The jungle gym (or if you’re in the UK, the climbing frame) might seem like little more than a fun diversion for children. But the jungle gym was actually once seen as a portal to the unseen fourth dimension. Once you hear its astonishing backstory, you will never look at the playground the same way again.
From Disneyland's Monsanto House of the Future, to Apple's famous 1984 commercial, science fiction and advertising have had a rich history together. It turns out that using fiction to sell reality is a pretty profitable idea. But behind the curtain, this seemingly innocuous partnership has a much more intriguing, and sinister, story than you might think.
How much can utopia possibly cost? Let's dig in even deeper and find out what else science fiction has on offer.
All of the clips mentioned in today's episode will be posted at https://www.facebook.com/novumpodcast/.
It seems inevitable that advertisements will play a starring role in the future. Our most futuristic-looking spaces (think New York's Times Square or Tokyo's Shibuya Crossing) are those populated with enormous, LED billboard ads. In this day and age, ad agencies certainly have access to some impressive technology. But one day, even these enshrined corporate monuments will appear primitive. The Advertisement of the Future is coming. It is more effective and more convincing. Its products are more tantalizing and more addictive. There will be no escape.
Science fiction has long chronicled how advertisements might evolve in an advanced technological landscape. How corporate control might come to threaten the very foundation of government. Today on the show, we explore a few of these visions, many of which have already come to pass.
[This is part one of a series on science fiction and advertising.]
Since 2013, the Adult Swim animated sitcom "Rick and Morty" has been garnering obsessive fans and critical acclaim. But what exactly makes the show so great? And what makes this dark show so funny? Today, we'll seek to answer those questions, and many more.
More importantly, we'll be delving into what makes the show both an effective satire of where science fiction has been, and a bellwether of where good science fiction may be heading.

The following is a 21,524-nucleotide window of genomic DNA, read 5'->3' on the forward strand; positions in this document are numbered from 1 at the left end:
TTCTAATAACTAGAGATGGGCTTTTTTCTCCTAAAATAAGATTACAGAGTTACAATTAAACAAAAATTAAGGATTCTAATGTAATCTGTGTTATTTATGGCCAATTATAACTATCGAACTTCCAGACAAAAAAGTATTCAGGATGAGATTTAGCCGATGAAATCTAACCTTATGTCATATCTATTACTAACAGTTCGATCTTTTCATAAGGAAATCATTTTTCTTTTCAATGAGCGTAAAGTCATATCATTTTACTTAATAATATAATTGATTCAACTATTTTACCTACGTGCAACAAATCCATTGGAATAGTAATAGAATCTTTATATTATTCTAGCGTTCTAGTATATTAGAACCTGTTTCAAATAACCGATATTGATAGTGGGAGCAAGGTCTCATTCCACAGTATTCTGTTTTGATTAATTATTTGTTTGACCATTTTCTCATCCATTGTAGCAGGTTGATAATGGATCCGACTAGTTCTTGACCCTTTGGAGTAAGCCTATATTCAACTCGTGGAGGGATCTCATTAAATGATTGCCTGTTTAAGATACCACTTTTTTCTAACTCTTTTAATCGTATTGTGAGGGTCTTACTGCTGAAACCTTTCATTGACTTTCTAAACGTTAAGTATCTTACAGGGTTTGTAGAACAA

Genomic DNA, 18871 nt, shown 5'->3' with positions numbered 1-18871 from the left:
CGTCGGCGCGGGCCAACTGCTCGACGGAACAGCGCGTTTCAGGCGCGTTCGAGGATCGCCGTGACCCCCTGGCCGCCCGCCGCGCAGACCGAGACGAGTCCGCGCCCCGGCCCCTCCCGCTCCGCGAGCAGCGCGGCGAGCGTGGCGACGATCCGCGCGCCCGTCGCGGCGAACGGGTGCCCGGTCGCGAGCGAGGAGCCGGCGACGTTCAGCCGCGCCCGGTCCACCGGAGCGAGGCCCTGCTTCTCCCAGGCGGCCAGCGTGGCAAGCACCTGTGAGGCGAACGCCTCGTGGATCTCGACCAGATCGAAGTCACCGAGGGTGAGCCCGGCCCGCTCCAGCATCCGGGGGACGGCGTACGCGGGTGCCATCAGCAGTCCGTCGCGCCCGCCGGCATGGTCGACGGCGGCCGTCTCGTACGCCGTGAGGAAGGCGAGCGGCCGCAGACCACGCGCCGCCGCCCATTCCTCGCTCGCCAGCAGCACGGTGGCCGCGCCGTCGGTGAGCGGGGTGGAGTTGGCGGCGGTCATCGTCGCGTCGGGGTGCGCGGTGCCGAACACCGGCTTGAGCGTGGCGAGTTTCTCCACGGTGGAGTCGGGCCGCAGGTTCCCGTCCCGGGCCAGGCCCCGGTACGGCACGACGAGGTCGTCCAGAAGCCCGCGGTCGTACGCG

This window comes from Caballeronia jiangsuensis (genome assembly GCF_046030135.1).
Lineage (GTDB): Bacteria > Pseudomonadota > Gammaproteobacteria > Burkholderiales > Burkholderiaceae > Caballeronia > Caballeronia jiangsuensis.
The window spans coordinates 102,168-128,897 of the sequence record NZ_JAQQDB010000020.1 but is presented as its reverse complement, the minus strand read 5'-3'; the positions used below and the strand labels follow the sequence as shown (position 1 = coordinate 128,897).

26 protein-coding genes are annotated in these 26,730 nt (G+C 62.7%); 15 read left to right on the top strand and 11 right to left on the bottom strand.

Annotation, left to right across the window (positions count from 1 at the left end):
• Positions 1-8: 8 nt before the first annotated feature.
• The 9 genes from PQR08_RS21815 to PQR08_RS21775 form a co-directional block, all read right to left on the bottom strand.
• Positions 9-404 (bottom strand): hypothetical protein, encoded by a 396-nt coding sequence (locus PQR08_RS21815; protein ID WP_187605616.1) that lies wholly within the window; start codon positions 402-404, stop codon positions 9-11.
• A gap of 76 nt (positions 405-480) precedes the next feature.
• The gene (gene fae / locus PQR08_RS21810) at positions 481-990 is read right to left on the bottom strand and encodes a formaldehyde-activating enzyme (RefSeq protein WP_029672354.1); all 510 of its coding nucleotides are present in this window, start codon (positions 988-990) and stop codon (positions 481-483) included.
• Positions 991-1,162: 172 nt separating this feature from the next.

Got thoughts on today's episode or suggestions for new ones? You can get in touch via our Facebook page or email@example.com.
If you've ever questioned the very nature of reality, you're not alone. As it turns out, humans have been trying to disprove or escape reality for hundreds, if not thousands, of years. But if this world isn't real, would we even recognize what is?
Many novels, films, and TV shows have wrangled with the question of what is real: The Matrix, The Truman Show, and The OA, to name just a few. To explore these examples and many more from throughout history, Novum welcomes Yogesh Raut to the program.
Yogesh Raut is a PhD candidate in social psychology at New Mexico State University, with degrees in psychology and Cinematic Arts from USC, NYU, and Stanford University. He is also a renowned quizbowl champion. You can find out more about Yogesh at http://harpo84.blogspot.com
Get ready for a roundtable discussion on one of 2009's hottest sci-fi films: Duncan Jones's "Moon." Starring Sam Rockwell as Sam Bell, the film confronts serious topics such as sentience, exploitation, and non-human rights with reverence and humor. Here, we attempt to do the same.
The roundtable includes Ari Brin, Christopher McIntyre, Samuel James Knight, and Nico Nauta.
Warning: this episode contains the occasional curse word and too many Sams for comfortable listening.
Ari reads a short story by David Brin. "The Logs" stars a young Russian girl who comes to terms with her life on an asteroid work camp. Brin's style mixes moments of levity with themes of perseverance and struggle. We are faced with the question: is any possible future just a recapitulation of the past? And how can we use those lessons gleaned from the past to endure?
2016 was the year that I really began my science fiction journey, and I'm taking a survey of my most memorable science fiction moments from the last year. Today's episode is an overview of five impactful books I read in 2016. I discuss authors such as Arthur C. Clarke, Robert Silverberg, and Cordwainer Smith. Welcome to the new year!
If you're fearful of the coming robot apocalypse, you're not alone. Science fiction writers for two centuries have been trying to figure out what humanity's place in the world will be when the robots have risen. You and I, right now, are in the midst of that rise. Robots are on their way to becoming stronger, smarter, and sexier than we could ever hope to be. Are we, as, humans, destined for oblivion? One SF writer has made the shocking claim that, actually, the robot uprising might not be all that bad.